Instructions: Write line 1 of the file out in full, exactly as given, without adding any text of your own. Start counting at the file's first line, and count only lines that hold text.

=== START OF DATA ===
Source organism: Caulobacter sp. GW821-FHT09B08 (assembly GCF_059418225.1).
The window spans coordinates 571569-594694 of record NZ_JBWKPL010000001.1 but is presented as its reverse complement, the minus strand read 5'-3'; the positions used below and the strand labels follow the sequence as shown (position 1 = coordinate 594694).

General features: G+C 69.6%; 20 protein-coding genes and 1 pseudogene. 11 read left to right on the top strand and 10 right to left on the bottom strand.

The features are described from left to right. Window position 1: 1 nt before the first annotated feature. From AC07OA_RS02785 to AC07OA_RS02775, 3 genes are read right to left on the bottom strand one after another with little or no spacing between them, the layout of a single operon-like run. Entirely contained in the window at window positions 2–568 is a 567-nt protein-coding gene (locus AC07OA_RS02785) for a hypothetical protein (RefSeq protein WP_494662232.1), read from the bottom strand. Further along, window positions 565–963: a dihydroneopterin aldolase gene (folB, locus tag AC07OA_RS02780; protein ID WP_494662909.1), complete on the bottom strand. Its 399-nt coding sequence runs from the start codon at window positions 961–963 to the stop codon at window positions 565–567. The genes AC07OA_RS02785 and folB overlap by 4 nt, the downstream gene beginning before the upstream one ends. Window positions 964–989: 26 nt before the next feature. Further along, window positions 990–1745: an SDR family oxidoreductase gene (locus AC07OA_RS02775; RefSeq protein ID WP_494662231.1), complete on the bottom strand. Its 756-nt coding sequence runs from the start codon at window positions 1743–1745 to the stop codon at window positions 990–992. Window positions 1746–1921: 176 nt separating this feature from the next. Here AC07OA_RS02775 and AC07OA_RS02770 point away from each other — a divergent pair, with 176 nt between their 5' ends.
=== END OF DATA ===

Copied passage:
Source organism: Caulobacter sp. GW821-FHT09B08 (assembly GCF_059418225.1).